If Amazon isn’t quite the right marketplace for your products, you could look at selling on Etsy. Etsy is a great platform for those looking to sell unique or handmade products. Why not read the Startups guide to starting an Etsy shop for all the information you need, or take a look at our quick roundup below?

Using Etsy to host your online store:

  • Create an account for free – make sure you fill in profile, including linking to any social media accounts
  • Add your products – Etsy charges £0.15p per listing. Label your products correctly to ensure they come up when people search for a particular item
  • Start making money – Etsy offers its own merchant services and charges a 4% + £0.20 payment processing fee
  • It’s up to you to deliver your products – add postage prices to products to save time

Creating an ecommerce website using a website builder

A website builder allows businesses to easily and intuitively create their own professional website. Businesses can simply choose a template and fill it with their business content, including images, menus, and product pages.

Alternatively, website builder ADIs (artificial design intelligence) can provide an even easier way for shops to quickly create a website. 

An ADI generates a website based on the answers business owners give to a number of questions. For example, what type of business do you own? 

Once you have a basic homepage set up, you can click into the cart section of your website and start adding products. 

And the great part? Most website builders have their own payment gateway. This means you can start accepting payments immediately – no fuss. 

Website builder prices

Typically, website builders allow you to create your website for free. However, in order to take payments, you’ll need to upgrade to a premium account. 

You’ll also need to consider the payment processing charges website builders apply each time someone makes a purchase. 

Compare ecommerce website builder premium account costs 

WixSquare OnlineShopify
Business Basic £15/month


-Take payments

- Free domain for one year

- 20GB storage

Free £0/month


- Sell unlimited products

- Automatic inventory, order and item sync with Square POS

- Social media integration

- Online shopping cart
Basic Shopify $29/month


- Unlimited products

- Two staff accounts

- 24/7 support
Business Unlimited £20/month


- Take payments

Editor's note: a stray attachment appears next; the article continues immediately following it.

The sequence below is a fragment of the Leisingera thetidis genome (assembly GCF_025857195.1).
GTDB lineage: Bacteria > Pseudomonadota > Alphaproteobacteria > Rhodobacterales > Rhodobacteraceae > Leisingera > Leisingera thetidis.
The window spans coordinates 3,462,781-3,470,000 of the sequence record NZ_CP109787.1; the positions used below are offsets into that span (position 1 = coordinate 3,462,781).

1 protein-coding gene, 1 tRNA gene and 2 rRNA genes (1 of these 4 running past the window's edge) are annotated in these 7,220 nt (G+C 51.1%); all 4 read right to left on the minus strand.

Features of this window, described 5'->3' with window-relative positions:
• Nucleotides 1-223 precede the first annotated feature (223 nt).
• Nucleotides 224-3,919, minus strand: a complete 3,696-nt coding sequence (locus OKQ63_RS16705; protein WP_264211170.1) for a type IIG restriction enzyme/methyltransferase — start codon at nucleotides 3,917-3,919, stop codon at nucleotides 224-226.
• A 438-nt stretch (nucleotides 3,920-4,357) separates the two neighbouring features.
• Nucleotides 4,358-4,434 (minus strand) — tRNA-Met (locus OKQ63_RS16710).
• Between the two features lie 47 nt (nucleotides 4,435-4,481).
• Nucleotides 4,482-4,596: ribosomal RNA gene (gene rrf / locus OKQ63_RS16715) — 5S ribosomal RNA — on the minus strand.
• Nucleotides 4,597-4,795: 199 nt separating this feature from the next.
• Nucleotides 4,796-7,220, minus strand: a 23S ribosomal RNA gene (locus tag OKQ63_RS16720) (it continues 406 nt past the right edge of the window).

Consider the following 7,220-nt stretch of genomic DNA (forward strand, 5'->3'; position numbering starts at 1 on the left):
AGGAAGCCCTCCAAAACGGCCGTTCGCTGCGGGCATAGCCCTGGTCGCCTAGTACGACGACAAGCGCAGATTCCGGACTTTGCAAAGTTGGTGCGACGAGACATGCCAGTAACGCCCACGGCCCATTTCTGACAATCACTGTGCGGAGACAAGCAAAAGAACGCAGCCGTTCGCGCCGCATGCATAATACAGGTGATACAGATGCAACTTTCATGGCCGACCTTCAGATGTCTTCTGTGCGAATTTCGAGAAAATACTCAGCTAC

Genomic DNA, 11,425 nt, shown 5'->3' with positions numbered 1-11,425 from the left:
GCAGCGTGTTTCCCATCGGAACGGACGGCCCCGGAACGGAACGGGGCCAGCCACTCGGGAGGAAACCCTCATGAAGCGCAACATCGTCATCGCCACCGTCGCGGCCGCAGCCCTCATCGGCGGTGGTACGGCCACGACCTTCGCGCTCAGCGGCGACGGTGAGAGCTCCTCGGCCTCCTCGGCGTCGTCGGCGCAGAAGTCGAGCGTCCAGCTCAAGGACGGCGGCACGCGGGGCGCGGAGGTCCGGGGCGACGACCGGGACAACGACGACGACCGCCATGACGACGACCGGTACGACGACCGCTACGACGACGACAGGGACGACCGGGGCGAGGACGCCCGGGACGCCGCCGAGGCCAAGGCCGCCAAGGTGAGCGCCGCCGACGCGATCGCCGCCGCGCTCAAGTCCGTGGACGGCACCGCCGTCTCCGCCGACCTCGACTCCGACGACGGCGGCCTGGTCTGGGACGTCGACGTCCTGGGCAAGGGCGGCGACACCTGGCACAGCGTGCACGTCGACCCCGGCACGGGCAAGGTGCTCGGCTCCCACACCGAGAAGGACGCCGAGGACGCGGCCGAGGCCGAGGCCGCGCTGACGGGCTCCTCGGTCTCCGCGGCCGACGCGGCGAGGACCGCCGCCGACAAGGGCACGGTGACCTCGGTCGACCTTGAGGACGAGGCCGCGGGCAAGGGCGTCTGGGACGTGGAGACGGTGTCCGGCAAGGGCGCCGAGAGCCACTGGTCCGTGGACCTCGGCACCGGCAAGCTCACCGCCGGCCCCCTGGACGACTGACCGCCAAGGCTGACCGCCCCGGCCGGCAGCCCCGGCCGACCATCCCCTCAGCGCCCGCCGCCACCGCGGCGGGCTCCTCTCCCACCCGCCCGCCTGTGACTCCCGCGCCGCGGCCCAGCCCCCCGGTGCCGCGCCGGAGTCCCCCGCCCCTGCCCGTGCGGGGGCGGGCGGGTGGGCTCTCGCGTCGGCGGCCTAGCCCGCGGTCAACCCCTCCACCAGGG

- Free domain for one year

- 35GB storage

- Professional logo

- Social media logo files

Professional £9/month


- All Free features plus

- Custom domain (free for 1 year)

- No Square branding
Shopify $79/month


- Unlimited products

- Five staff accounts

- 24/7 support

- Gift cards

- Analytics
Business VIP £27/month


- Take payments

- Free domain for one year

- 50GB storage

- Priority support response

Performance £19/month


- All Professional features plus

- Post customer reviews on your site

- Recover lost sales (abandoned cart email functions)
Advanced Shopify $299/month


- Unlimited products

- 15 staff accounts

- 24/7 support

- Third party calculated shipping rates

- Cheapest payment purchasing fees

Premium £54/month


- All Performance features plus

- Lowest transaction/processing fees
Read Wix Review


Try Wix Premium free for 14 days

Try Square Online's Free plan to get started
Find out more about selling online with Shopify


Try Shopify Premium free for 14 days

Take a look at our best ecommerce platforms for small businesses article for even more options

Compare website builder credit card processing fees

WixSquare OnlineShopify
Uses own payment processor and charges 1.9% + 20p per transactionUses own payment processor and charges 2.5% per transactionUses own payment processor and charges:

Basic Shopify - 2.2% + 20p per transaction

Shopify - 1.9% + 20p per transaction

Advanced Shopify - 1.6% + 20p per transaction

If you would like more information on some of the credit card processing providers featured in the table, head over to our page on the best payment gateways.

Choosing the best website builder for your business